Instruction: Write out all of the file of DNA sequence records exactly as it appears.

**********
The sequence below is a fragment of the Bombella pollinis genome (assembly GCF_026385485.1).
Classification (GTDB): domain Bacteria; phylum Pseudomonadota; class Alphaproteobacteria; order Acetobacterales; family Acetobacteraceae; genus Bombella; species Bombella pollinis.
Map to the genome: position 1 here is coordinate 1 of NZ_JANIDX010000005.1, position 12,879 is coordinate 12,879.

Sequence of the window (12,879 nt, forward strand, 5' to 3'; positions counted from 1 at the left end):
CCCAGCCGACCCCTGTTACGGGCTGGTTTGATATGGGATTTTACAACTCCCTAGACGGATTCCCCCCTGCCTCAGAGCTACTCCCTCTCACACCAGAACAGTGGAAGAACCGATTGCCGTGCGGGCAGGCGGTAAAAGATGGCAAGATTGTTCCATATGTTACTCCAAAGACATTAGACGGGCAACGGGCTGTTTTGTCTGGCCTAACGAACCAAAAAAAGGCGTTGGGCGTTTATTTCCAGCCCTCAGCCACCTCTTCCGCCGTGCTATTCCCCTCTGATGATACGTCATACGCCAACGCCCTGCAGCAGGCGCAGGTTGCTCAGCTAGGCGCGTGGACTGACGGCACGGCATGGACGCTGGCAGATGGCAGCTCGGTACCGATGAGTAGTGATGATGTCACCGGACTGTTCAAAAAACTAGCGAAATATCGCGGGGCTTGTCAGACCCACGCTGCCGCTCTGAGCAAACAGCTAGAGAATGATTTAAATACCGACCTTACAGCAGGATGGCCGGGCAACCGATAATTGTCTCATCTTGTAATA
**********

The sequence below is a fragment of the Bombella pollinis genome (assembly GCF_026385485.1).
Classification (GTDB): domain Bacteria; phylum Pseudomonadota; class Alphaproteobacteria; order Acetobacterales; family Acetobacteraceae; genus Bombella; species Bombella pollinis.
Map to the genome: position 1 here is coordinate 1 of NZ_JANIDX010000005.1, position 12,879 is coordinate 12,879.

Sequence of the window (12,879 nt, forward strand, 5' to 3'; positions counted from 1 at the left end):
CCCAGCCGACCCCTGTTACGGGCTGGTTTGATATGGGATTTTACAACTCCCTAGACGGATTCCCCCCTGCCTCAGAGCTACTCCCTCTCACACCAGAACAGTGGAAGAACCGATTGCCGTGCGGGCAGGCGGTAAAAGATGGCAAGATTGTTCCATATGTTACTCCAAAGACATTAGACGGGCAACGGGCTGTTTTGTCTGGCCTAACGAACCAAAAAAAGGCGTTGGGCGTTTATTTCCAGCCCTCAGCCACCTCTTCCGCCGTGCTATTCCCCTCTGATGATACGTCATACGCCAACGCCCTGCAGCAGGCGCAGGTTGCTCAGCTAGGCGCGTGGACTGACGGCACGGCATGGACGCTGGCAGATGGCAGCTCGGTACCGATGAGTAGTGATGATGTCACCGGACTGTTCAAAAAACTAGCGAAATATCGCGGGGCTTGTCAGACCCACGCTGCCGCTCTGAGCAAACAGCTAGAGAATGATTTAAATACCGACCTTACAGCAGGATGGCCGGGCAACCGATAATTGTCTCATCTTGTAATA